Personal Hygiene ­Image Gallery
Personal Hygiene ­Image Gallery

Personal Hygiene ­Image Gallery Lip dryness is often caused by dehydration or climate conditions, but is it ever a sign of a serious health problem? See more personal hygiene pictures.

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Most of the time dry lips are just that -- lips that have lost moisture because of dehydration, too much wind or too much sun. Occasionally, however, dry lips may signal a more serious condition. When a health problem exists, dry or cracked lips could be one of many symptoms.

For example, if dry lips are accompanied by a fever, red eyes and tongue, swollen lymph nodes, and swollen, red skin on your hands and feet, they could be an early symptom of Kawasaki disease [source: Mayo Clinic]. This disease is most common in young children between the ages of 2 and 5, but doctors aren't quite sure what causes it. Even though children typically see a full recovery, heart problems can result.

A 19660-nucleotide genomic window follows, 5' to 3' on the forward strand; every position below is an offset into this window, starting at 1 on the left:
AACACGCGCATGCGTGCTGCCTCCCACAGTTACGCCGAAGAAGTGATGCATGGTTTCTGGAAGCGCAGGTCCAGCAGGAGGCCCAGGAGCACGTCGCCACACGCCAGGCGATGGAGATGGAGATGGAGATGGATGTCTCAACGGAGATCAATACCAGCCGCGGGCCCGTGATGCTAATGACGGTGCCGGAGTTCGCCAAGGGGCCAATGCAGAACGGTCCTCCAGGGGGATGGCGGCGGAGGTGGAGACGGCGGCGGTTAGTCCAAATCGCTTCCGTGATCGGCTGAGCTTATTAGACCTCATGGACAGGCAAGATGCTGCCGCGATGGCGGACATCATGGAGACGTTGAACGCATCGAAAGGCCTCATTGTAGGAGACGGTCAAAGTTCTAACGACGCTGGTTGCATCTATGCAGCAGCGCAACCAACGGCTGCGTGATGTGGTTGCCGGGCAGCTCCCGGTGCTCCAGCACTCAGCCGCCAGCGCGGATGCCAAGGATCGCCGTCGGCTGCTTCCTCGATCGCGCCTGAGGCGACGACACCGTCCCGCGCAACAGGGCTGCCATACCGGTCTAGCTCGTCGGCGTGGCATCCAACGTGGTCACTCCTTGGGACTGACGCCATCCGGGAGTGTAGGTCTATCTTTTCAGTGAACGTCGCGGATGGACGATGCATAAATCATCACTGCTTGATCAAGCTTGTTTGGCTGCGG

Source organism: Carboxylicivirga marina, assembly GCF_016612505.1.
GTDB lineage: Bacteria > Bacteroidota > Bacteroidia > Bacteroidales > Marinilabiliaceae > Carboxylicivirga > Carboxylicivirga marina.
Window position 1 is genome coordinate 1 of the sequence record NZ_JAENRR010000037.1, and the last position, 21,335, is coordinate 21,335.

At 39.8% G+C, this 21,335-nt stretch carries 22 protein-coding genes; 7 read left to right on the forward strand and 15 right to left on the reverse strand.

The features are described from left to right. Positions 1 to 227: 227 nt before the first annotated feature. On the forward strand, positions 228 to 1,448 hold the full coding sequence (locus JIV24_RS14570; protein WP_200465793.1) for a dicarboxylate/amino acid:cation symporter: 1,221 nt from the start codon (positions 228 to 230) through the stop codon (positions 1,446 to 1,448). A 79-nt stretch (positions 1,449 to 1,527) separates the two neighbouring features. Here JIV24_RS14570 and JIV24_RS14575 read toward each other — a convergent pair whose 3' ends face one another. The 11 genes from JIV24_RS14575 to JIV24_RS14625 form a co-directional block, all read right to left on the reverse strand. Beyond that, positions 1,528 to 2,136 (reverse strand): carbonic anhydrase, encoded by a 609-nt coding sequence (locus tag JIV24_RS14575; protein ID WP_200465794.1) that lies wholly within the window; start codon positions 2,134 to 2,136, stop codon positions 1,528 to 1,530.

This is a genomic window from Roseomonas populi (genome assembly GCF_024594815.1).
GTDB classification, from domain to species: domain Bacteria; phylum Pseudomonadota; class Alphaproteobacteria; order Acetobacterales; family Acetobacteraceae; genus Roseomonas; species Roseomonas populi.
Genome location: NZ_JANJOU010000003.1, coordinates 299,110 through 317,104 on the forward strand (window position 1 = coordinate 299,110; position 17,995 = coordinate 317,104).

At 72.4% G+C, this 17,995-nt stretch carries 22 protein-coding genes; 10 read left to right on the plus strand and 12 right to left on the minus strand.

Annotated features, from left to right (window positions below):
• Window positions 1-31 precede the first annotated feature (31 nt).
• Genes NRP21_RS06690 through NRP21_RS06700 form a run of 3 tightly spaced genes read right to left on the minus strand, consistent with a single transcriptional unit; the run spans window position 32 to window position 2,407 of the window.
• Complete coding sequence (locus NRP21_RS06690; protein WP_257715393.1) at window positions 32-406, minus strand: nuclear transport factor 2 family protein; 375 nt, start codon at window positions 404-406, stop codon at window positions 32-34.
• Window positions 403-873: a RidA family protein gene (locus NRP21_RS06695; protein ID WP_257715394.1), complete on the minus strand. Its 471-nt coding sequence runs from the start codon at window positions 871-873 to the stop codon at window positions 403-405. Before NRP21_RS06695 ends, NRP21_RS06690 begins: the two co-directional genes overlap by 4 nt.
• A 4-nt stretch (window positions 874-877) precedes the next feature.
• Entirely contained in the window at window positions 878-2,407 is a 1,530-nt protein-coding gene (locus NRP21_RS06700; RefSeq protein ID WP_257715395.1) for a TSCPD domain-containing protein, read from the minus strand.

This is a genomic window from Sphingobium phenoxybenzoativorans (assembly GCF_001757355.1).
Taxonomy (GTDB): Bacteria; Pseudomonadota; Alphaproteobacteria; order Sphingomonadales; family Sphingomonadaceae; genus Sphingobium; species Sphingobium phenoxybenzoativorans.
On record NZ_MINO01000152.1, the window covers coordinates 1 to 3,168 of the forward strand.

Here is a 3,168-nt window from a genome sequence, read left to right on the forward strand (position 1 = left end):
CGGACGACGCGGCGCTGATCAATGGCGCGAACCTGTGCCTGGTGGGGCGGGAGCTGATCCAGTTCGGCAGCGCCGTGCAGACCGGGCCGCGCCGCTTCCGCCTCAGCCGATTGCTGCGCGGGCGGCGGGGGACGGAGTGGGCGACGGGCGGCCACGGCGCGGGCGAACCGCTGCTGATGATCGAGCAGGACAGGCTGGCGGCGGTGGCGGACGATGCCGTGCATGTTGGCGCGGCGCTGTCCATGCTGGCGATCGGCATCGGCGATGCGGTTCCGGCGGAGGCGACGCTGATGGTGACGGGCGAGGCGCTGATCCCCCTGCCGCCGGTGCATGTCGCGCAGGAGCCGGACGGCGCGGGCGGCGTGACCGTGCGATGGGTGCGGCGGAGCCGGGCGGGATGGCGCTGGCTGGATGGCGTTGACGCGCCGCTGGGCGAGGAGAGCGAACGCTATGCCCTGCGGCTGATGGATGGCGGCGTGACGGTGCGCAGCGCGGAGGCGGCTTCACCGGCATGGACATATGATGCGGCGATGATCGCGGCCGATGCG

Dry, cracked lips have also been associated with a deficiency of certain B vitamins. For example, although it is not a typical symptom, cracked lips (especially at the corners) can sometimes signal a folic acid deficiency [source: WebMD]. They also can be a symptom of a riboflavin (vitamin B2) deficiency. Those at risk for this condition include people who are elderly or have a chronic illness or alcohol dependence. A riboflavin deficiency can typically be remedied with a balanced, healthy diet or a vitamin supplement [source: Mayo Clinic].

For more information about dry lips , read Dry Lips: Fast Facts.

Only a medical professional can determine whether dry lips are a symptom of an underlying health condition. Being aware of dry lips that won't heal and additional symptoms is important. Often catching a serious ailment early on can be beneficial in the healing process. Consult your doctor if you are concerned about your dry lips.

Check the links on the next page for further information about dry lips.